The Wenk family has been farming in Adams County, Pennsylvania for over 300 years.
Arrival in America
The history of what's now Three Springs Fruit Farm starts in Riehen, Switzerland in the year 1817. It is in this town, east of the Rheine River, that our family genealogy is traced back to 1575. Seeking an opportunity in the New World, John Wenk sailed off from the Port of Amsterdam at the young age of 17 and arrived in Philadelphia the following year to start his new life.
Arriving in America, he settled along of the slopes of the valley between Piney Mountain and Bear Mountain where today sits a small town bearing his name; Wenksville. In 1824, he married Lavina Baldwin and began farming on land acquired from her family in 1842 - the start of our farming heritage at Three Springs Fruit Farm.
John died near the end of the civil war and the farm was willed to John B. Wenk, one of six children in the family. However, John B. Wenk (right) died suddenly in 1884 at his son's barn raising and the family was forced to sell the farm in order to settle the estate. This farm was purchased by Mildred Taylor McBeth's family and continues under family ownership today.
John B.'s son David Ferdinand "Ferd" Wenk (left) purchased the Miller Farm, adjacent to the family's homestead ground, and farmed there until 1901. Looking to expand the operation at this time, Ferd sold that tract to purchase a larger farm a few hundred yards south - "Three Springs", as it was named on the original surveyors map, dating back to 1767. Ferd's new 111 acre farm has been operated by our family ever since.
Ferd also holds the distinction of being the first to plant apple trees at Three Springs Fruit Farm in 1918. We've been growing apples on one scale or another since that time. The home farm was inherited by David "Guy" Wenk who willed it to his son, Donald Guy Wenk, who took ownership in 1945.
Fruit Growing and Expansion
Donald had married Mary Jane MacBeth two years earlier, and while ten acres of apples had been planted between 1956 and 1958, the farm was still a more general operation with a heavy focus on hogs, chickens, steers, and field crops. He made the decision to overhaul the farm into a fruit growing operation and in 1964 planted the majority of its acres in apples, working full time off the farm while the acres began to come into bearing. Mary Jane supported the work on the farm by taking other jobs in local agriculture while raising their two sons, Dave and John.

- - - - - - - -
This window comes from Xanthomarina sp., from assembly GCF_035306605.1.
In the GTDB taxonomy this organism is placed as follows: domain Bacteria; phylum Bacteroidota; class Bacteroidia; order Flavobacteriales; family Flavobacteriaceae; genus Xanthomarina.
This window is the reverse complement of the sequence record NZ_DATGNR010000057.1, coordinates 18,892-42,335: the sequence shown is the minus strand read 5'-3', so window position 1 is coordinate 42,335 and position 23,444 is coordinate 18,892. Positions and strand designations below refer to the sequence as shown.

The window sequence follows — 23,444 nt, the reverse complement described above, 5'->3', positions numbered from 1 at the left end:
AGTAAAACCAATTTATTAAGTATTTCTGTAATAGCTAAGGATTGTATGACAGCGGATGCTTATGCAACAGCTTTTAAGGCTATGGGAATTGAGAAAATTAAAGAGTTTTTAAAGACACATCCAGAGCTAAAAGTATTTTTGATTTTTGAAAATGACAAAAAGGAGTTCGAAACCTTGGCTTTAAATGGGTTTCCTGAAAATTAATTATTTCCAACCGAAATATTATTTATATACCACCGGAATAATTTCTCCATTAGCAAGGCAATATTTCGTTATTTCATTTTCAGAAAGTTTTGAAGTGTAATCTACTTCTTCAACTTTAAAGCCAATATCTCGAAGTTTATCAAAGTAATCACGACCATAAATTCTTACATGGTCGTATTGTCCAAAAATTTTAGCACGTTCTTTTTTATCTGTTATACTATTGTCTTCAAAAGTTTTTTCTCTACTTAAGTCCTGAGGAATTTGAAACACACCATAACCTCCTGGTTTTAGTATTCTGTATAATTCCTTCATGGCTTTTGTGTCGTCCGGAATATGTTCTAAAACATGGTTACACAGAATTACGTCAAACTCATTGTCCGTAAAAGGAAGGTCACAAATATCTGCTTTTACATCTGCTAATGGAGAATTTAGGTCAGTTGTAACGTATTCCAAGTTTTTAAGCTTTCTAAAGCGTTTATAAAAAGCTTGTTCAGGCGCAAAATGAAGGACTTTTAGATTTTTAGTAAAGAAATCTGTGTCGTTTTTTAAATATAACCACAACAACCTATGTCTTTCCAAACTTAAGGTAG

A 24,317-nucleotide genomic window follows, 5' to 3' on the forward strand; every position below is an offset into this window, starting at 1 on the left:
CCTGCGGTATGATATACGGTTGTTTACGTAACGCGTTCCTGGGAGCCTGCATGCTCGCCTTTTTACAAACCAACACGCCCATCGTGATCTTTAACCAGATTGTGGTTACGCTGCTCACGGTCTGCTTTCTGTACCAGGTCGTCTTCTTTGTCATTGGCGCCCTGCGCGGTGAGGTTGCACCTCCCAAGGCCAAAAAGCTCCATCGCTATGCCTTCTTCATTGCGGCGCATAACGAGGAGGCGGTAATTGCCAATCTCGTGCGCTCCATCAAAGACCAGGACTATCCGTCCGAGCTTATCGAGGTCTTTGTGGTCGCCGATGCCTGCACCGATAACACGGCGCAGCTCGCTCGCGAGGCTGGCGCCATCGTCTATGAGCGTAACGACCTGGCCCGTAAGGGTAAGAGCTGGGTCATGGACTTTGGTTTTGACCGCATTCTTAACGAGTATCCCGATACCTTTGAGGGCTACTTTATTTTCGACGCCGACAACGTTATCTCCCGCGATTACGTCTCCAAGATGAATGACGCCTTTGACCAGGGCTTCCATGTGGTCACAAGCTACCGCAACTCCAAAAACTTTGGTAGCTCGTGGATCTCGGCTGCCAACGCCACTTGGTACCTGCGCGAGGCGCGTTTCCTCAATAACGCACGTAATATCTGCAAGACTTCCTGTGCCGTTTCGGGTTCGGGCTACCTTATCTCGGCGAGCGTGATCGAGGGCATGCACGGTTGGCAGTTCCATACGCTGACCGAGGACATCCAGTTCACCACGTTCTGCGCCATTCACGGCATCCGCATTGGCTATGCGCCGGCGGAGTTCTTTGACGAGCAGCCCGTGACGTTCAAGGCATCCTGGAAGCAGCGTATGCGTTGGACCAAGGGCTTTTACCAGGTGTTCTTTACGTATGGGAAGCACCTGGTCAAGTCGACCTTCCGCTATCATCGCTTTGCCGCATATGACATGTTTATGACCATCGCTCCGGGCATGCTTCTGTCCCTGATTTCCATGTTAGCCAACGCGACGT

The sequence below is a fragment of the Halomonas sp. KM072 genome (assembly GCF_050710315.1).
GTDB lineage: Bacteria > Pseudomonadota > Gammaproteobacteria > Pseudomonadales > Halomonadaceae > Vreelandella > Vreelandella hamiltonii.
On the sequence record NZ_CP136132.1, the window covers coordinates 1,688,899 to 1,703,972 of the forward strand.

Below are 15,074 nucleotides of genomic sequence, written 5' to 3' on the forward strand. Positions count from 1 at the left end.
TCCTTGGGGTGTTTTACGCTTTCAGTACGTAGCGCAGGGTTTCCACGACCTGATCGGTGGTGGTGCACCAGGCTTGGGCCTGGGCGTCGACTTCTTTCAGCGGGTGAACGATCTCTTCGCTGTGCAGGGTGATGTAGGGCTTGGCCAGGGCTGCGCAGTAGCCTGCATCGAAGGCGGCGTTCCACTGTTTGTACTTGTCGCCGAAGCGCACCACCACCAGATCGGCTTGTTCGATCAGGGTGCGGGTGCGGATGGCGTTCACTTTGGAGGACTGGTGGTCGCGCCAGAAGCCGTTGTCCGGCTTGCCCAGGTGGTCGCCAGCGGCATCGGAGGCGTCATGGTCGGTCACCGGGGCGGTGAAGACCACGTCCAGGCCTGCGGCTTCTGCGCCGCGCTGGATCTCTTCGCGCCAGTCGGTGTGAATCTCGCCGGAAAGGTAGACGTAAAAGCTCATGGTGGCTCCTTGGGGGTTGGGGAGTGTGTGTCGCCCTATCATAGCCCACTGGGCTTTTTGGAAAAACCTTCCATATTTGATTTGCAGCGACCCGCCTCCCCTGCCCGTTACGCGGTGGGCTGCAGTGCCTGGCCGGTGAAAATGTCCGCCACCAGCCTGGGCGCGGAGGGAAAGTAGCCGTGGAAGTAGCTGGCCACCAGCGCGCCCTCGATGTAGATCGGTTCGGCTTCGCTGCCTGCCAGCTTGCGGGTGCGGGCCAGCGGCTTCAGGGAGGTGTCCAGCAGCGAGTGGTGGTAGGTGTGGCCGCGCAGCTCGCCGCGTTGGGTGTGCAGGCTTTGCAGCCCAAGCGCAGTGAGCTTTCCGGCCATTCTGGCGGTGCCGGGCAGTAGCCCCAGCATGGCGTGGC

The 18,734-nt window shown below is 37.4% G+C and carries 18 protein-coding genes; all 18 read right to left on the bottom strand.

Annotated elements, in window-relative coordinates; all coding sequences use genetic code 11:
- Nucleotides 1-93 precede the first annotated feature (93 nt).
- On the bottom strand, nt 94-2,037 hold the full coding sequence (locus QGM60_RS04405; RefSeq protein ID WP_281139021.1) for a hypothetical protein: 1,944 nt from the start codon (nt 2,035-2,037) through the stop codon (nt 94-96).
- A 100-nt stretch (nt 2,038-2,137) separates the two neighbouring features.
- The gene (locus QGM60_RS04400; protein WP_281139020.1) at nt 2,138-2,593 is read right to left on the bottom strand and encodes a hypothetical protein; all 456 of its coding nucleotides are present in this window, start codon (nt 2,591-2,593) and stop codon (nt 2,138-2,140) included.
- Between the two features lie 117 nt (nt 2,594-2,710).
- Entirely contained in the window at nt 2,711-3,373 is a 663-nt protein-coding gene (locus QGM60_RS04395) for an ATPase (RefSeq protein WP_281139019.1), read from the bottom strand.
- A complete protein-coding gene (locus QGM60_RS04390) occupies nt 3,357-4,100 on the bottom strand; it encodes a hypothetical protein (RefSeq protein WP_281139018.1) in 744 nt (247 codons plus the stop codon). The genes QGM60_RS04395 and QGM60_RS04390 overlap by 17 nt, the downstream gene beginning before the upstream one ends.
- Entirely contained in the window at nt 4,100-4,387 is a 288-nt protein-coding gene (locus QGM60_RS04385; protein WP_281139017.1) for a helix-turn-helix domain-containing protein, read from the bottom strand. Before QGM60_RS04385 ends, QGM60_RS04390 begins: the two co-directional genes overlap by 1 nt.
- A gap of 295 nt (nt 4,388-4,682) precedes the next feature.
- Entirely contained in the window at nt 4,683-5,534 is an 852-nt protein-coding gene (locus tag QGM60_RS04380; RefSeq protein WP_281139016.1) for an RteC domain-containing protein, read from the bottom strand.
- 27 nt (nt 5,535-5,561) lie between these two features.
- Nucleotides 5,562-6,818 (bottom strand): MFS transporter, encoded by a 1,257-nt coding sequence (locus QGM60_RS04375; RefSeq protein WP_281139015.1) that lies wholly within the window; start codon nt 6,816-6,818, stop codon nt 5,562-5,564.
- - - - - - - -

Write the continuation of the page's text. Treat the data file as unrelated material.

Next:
Dave came back to the family business in 1980 with a degree in Horticulture from Penn State. John followed in 1983, forming a partnership between Donald and his two sons. The following year, 86 additional acres of apples were leased from Knouse Foods Cooperative, makers of Lucky Leaf and Musselman brand products you might find in your grocery stores. An adjoining farm to that rental property was purchased in 1986. In the farmhouse of that property, Dave and his wife Emily raised their young children, Ben and Rachel. Another farm across the road from Dave's home farm added 46 additional acres when it was purchased in 1988. John made his home on this farm and raised his kids Ashley, Lindsay, and Greg.
Donnine pruning apples during bloomIn 1994, the opportunity to rent the nearby farm of family friend Donnie Weaner provided the brothers the chance to grow peaches and pears for the first time and added another 90 acres of fruit in to the Three Springs fold. More recently, the opportunity has arisen to farm on acres once owned by our ancestors. First, through purchase of 27 acres of Ferd's first farm from the Pitzer family, and second through a rental agreement with our cousins, the McBeths in 2006 and 2008 respectively.
The fruit grown during this period of time has transitioned from the processing market to the fresh market and, most recently, the retail market. Dave's son Ben returned to the farm in 2007, ushering in the seventh generation of family farming. Ben chose to pursue retail marketing for Three Springs, adding a number of vegetables and small fruit to their crop diversity and bringing them to the Headhouse Farmers Market in Philadelphia that first year. Subsequent years have seen their farmers markets opportunities grow to include weekly visits to the Baltimore and Washington areas as well.
Three Springs Fruit Farm has a long history in Adams County, but remains dedicated to its future. The overwhelming majority of Three Springs Fruit Farm's farmed acreage (335 acres) are now preserved farmland - insuring our agricultural heritage for years to come. Its members remain active in such groups as the State Horticulture Association of Pennsylvania, the Pennsylvania Apple Marketing Board, Pennsylvania Association for Sustainable Agriculture among others to insure this future is a viable one.